* * *
“Lorna! Hey Lorna! Can’t find my brief case.”
“Where’d you last open it, James? Did you check the study? That’s where everything turns up.” Sipping tea from fine china, she smiled affectionately at her slightly absent minded husband. He was certainly older, but always the dashing high school athlete in her mind’s eye. Lorna loved relaxing on the wicker settee in the corner of the old wooden porch. The sweeping deck with sturdy gray wooden planks, contrasted by shiny white railing and steps descended gracefully to a beautiful garden, protected by old South Carolina oaks. Heavy oak boughs, draped with Spanish moss, shaded the front yard. The study of the old colonial home was the catch-all for everything, his papers, cell phone, even his damn golf clubs. I mean, who keeps golf clubs in their study? A retired Army General does, because, he is entitled to do whatever he wants, well, as long as the politicians don’t catch wind of it.
“Thanks, honey, yup, that’s where it’ll be,” he muttered as he started climbing the creaky steps to the top floor of the old stately colonial home, his right hand gliding over the highly polished mahogany banister. He tried to put some spring in his step, but his mood, and arthritis, wouldn’t cooperate. James Howell was tired, not from the daily routine, but from the constant fight with his conscience. The door to the study was down the hall, past Lorna’s sewing room, where many a quilt and scarf had been lovingly crafted by his beautiful wife of 40 years. His study was for more serious endeavors. Lorna would quilt away for hours, Broadway show tunes keeping her company, while James would tend to business down the hall, recordings of the New York Philharmonic reverberating through the room. But, despite their different taste in music, they were kindred spirits since high school, before James went off to college, and the army. James paused for a few minutes to reminisce over the days he courted Lorna. They were only 16, but he loved her the minute he saw her beautiful form across the gymnasium at a basketball game, her pretty hair and soft face overwhelmed him. He felt a bit weak in the knees when he finally found the strength to walk over and say hello to the prettiest girl he had ever seen. She pretended not to notice, but he found out otherwise, as their relationship blossomed during those carefree days. He wished they were back in that gym, before the world grew so serious. Now, he only had memories. No matter how hard he tried, he couldn’t find the magic anymore, even though Lorna was right down the hall. Don’t get me wrong, he still felt romance for her, but he had difficulty acting on it, or anything else. Clinical depression, perhaps? Probably. But, Zoloft wasn’t fixing this problem. He was strong, both physically and mentally, but for some reason, couldn’t dismiss everyday troubles for the love of his wife. Lorna had a penchant for seeing the good in everyone, and everything. Unfortunately, James, as devoted and loving as he was, could not. Lorna kept the spark for both of them, always hopeful.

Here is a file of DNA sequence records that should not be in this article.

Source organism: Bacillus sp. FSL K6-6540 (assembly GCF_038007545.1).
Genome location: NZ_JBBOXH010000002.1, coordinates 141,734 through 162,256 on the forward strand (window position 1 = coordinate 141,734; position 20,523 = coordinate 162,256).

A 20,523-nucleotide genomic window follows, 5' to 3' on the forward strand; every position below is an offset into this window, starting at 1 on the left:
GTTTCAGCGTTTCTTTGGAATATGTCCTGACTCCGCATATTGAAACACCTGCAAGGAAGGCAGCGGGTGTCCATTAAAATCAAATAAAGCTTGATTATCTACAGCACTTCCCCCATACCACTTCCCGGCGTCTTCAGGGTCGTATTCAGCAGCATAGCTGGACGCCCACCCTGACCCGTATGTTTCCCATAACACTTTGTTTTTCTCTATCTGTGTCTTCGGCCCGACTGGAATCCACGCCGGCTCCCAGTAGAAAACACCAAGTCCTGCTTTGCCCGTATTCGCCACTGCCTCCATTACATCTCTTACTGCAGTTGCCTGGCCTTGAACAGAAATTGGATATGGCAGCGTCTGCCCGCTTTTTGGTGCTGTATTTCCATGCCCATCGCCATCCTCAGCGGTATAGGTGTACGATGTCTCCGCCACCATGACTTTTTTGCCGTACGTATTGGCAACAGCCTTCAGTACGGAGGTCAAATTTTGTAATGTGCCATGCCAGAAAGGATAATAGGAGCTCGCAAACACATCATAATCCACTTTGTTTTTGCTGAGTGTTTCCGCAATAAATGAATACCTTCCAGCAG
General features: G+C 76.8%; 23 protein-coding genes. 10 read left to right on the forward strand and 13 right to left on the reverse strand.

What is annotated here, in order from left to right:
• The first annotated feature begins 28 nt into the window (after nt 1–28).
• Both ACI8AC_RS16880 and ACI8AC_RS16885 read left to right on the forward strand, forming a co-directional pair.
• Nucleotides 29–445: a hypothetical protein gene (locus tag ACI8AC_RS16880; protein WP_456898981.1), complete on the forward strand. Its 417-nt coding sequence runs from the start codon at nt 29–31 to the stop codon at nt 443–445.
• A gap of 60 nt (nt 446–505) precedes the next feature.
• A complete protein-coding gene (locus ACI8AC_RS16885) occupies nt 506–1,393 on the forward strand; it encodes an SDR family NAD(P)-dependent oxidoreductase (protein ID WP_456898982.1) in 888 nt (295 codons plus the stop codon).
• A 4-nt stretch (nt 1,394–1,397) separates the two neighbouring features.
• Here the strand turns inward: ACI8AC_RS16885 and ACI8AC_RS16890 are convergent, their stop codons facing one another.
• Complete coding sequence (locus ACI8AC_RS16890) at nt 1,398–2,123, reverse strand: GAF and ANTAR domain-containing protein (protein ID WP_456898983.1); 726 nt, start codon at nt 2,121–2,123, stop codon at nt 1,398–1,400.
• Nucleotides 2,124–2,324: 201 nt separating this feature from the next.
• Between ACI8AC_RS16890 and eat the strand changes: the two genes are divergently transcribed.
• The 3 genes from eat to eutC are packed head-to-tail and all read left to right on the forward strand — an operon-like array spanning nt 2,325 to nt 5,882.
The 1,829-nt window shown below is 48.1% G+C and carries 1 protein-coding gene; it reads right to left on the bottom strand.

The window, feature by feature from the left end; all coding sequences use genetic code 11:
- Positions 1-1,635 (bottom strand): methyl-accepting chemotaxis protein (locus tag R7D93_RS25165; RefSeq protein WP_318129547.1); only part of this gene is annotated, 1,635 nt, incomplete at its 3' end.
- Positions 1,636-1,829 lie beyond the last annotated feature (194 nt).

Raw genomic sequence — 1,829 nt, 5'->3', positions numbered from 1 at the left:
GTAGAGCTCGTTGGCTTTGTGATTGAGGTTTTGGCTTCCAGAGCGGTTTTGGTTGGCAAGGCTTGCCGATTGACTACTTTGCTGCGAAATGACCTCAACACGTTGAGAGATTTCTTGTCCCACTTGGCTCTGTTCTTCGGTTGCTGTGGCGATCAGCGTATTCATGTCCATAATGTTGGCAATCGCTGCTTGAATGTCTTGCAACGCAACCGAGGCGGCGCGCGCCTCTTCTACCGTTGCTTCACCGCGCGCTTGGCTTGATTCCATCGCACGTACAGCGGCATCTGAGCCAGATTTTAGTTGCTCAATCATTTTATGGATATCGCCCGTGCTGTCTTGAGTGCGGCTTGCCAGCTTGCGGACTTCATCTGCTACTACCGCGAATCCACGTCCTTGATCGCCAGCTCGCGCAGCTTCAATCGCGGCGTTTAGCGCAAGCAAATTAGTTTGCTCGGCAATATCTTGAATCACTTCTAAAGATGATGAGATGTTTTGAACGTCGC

As Lorna finished her tea, she heard the squeak of the old screen door. She carefully placed the delicate china tea cup in its saucer, looked up with a smile, knowing her beau would sit down next to her. James ambled on to the wooden porch and sat next to Lorna, placing his arm tenderly around her shoulders. She instinctively rested the side of her soft face on to his upper arm, feeling the warmth and comfort.
“So, honey, let’s go out to dinner. I have the business trip tomorrow and won’t be home for a few days.”
“Great idea. You seem in a good mood, is this the deal you’ve been talking about?”
“Kind of…I think so. I’ve been looking to put the past behind me, and this could do it. I have a score to settle, ya know.”
Lorna sat back up, sighed quietly, and gazed into James’ eyes. She was worried about him, and tiring of the vendetta. It was draining.
“Nothing ever erases the past, James. We just have to move forward, enjoy the present and dream of the future. We have a lot to be thankful for.” Lorna always hoped her advice would sink in, but she knew better.